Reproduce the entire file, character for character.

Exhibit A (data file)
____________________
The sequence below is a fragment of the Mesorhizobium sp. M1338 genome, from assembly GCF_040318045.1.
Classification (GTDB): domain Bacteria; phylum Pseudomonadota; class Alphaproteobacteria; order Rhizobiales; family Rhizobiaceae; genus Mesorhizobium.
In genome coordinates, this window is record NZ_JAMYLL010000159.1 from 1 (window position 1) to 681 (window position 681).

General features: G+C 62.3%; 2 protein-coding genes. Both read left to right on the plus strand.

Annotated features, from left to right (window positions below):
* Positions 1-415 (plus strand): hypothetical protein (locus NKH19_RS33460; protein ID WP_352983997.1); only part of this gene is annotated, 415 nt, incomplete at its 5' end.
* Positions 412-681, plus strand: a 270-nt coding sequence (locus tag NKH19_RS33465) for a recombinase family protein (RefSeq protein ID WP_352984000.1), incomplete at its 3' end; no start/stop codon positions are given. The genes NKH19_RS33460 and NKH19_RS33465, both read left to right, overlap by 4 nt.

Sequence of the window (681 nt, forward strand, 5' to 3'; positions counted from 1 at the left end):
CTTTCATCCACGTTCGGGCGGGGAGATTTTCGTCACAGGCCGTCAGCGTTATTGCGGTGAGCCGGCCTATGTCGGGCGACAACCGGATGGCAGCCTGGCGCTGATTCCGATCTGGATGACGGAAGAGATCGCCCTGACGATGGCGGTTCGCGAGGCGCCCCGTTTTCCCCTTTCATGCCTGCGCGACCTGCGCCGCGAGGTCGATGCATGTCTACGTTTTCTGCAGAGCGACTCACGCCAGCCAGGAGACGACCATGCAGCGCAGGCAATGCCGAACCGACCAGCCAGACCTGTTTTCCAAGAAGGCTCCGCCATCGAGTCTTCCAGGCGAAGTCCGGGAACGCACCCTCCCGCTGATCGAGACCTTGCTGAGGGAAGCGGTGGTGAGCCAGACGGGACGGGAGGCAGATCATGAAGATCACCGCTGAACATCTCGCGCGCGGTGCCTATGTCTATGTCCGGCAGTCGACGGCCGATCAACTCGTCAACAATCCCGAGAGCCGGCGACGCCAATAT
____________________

The sequence below is a fragment of the Mesorhizobium sp. M1338 genome, from assembly GCF_040318045.1.
Classification (GTDB): domain Bacteria; phylum Pseudomonadota; class Alphaproteobacteria; order Rhizobiales; family Rhizobiaceae; genus Mesorhizobium.
In genome coordinates, this window is record NZ_JAMYLL010000159.1 from 1 (window position 1) to 681 (window position 681).

General features: G+C 62.3%; 2 protein-coding genes. Both read left to right on the plus strand.

Annotated features, from left to right (window positions below):
* Positions 1-415 (plus strand): hypothetical protein (locus NKH19_RS33460; protein ID WP_352983997.1); only part of this gene is annotated, 415 nt, incomplete at its 5' end.
* Positions 412-681, plus strand: a 270-nt coding sequence (locus tag NKH19_RS33465) for a recombinase family protein (RefSeq protein ID WP_352984000.1), incomplete at its 3' end; no start/stop codon positions are given. The genes NKH19_RS33460 and NKH19_RS33465, both read left to right, overlap by 4 nt.

Sequence of the window (681 nt, forward strand, 5' to 3'; positions counted from 1 at the left end):
CTTTCATCCACGTTCGGGCGGGGAGATTTTCGTCACAGGCCGTCAGCGTTATTGCGGTGAGCCGGCCTATGTCGGGCGACAACCGGATGGCAGCCTGGCGCTGATTCCGATCTGGATGACGGAAGAGATCGCCCTGACGATGGCGGTTCGCGAGGCGCCCCGTTTTCCCCTTTCATGCCTGCGCGACCTGCGCCGCGAGGTCGATGCATGTCTACGTTTTCTGCAGAGCGACTCACGCCAGCCAGGAGACGACCATGCAGCGCAGGCAATGCCGAACCGACCAGCCAGACCTGTTTTCCAAGAAGGCTCCGCCATCGAGTCTTCCAGGCGAAGTCCGGGAACGCACCCTCCCGCTGATCGAGACCTTGCTGAGGGAAGCGGTGGTGAGCCAGACGGGACGGGAGGCAGATCATGAAGATCACCGCTGAACATCTCGCGCGCGGTGCCTATGTCTATGTCCGGCAGTCGACGGCCGATCAACTCGTCAACAATCCCGAGAGCCGGCGACGCCAATAT